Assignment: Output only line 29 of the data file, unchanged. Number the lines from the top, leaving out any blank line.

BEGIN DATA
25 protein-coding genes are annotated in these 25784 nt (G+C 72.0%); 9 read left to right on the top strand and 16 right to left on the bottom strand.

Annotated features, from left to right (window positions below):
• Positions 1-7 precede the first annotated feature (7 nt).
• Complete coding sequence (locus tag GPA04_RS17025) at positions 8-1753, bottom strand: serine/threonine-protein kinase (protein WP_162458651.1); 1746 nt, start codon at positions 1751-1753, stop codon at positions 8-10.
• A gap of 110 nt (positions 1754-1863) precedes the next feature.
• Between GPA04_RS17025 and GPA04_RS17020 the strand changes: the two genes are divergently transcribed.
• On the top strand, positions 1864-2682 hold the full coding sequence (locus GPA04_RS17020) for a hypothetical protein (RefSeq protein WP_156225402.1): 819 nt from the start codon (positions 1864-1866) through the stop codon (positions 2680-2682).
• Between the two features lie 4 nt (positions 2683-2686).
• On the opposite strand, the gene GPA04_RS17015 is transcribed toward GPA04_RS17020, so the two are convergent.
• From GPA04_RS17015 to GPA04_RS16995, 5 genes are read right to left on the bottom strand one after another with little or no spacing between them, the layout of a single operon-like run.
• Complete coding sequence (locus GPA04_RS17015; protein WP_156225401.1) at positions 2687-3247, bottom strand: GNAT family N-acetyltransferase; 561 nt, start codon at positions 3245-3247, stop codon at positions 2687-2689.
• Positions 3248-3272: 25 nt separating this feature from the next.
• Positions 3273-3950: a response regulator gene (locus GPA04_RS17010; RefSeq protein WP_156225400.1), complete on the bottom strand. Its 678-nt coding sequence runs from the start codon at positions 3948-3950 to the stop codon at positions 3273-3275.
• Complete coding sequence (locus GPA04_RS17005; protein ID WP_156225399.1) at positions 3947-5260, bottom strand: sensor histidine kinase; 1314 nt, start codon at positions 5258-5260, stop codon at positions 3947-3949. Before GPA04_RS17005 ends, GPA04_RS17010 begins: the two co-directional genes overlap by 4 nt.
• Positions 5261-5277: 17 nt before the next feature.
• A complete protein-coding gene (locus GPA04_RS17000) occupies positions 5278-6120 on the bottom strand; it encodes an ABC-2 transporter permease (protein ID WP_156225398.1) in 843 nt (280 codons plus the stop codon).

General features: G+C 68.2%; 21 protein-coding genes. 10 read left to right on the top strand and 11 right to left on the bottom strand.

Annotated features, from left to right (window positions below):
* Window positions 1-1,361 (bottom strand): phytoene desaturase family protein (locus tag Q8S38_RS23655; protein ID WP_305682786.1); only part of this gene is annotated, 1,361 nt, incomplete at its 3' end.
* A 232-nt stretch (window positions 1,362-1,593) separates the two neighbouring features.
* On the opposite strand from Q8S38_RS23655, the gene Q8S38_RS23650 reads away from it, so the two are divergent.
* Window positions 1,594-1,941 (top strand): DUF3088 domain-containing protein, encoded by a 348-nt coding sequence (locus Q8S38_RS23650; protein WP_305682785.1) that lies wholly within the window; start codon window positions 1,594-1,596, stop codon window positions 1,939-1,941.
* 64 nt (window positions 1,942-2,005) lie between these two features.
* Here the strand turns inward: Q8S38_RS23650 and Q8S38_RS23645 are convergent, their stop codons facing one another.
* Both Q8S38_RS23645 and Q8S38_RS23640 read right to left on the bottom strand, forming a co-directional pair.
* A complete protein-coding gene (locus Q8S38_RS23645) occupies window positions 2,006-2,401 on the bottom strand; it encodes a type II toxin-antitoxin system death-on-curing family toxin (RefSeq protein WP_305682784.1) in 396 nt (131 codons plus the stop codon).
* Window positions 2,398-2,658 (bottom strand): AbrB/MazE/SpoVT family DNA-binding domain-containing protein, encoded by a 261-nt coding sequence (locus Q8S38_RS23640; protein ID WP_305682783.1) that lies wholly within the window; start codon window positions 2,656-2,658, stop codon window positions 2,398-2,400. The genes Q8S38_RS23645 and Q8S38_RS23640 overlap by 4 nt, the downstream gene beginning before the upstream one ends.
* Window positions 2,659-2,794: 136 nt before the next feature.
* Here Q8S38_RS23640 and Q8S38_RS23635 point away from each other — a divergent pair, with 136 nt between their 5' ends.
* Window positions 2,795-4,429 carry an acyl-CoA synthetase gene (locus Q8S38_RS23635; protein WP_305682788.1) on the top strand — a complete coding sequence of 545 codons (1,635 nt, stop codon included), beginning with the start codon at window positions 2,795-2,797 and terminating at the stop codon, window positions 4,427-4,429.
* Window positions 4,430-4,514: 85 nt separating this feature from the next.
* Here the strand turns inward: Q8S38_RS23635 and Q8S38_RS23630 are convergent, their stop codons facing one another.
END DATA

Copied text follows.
* Here Q8S38_RS23640 and Q8S38_RS23635 point away from each other — a divergent pair, with 136 nt between their 5' ends.